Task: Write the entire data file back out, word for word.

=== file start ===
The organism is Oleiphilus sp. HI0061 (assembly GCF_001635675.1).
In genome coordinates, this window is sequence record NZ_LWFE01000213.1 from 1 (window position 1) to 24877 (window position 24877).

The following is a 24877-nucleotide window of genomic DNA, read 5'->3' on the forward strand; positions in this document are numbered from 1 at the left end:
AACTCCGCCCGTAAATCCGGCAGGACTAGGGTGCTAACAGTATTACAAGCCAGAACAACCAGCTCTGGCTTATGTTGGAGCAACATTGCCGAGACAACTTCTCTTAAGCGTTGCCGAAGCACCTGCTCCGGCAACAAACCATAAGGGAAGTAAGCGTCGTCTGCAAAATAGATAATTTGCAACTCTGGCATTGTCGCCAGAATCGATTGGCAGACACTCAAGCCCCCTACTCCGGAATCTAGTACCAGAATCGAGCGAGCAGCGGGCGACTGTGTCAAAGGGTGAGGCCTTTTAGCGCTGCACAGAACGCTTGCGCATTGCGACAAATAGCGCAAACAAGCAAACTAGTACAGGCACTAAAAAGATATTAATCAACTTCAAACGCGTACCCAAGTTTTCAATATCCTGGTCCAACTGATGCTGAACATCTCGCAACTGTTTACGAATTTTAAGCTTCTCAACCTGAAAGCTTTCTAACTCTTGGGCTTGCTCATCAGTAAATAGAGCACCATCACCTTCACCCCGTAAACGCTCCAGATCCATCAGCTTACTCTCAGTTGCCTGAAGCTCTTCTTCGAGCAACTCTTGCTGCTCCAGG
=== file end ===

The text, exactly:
The organism is Oleiphilus sp. HI0061 (assembly GCF_001635675.1).
In genome coordinates, this window is sequence record NZ_LWFE01000213.1 from 1 (window position 1) to 24877 (window position 24877).

The following is a 24877-nucleotide window of genomic DNA, read 5'->3' on the forward strand; positions in this document are numbered from 1 at the left end:
AACTCCGCCCGTAAATCCGGCAGGACTAGGGTGCTAACAGTATTACAAGCCAGAACAACCAGCTCTGGCTTATGTTGGAGCAACATTGCCGAGACAACTTCTCTTAAGCGTTGCCGAAGCACCTGCTCCGGCAACAAACCATAAGGGAAGTAAGCGTCGTCTGCAAAATAGATAATTTGCAACTCTGGCATTGTCGCCAGAATCGATTGGCAGACACTCAAGCCCCCTACTCCGGAATCTAGTACCAGAATCGAGCGAGCAGCGGGCGACTGTGTCAAAGGGTGAGGCCTTTTAGCGCTGCACAGAACGCTTGCGCATTGCGACAAATAGCGCAAACAAGCAAACTAGTACAGGCACTAAAAAGATATTAATCAACTTCAAACGCGTACCCAAGTTTTCAATATCCTGGTCCAACTGATGCTGAACATCTCGCAACTGTTTACGAATTTTAAGCTTCTCAACCTGAAAGCTTTCTAACTCTTGGGCTTGCTCATCAGTAAATAGAGCACCATCACCTTCACCCCGTAAACGCTCCAGATCCATCAGCTTACTCTCAGTTGCCTGAAGCTCTTCTTCGAGCAACTCTTGCTGCTCCAGG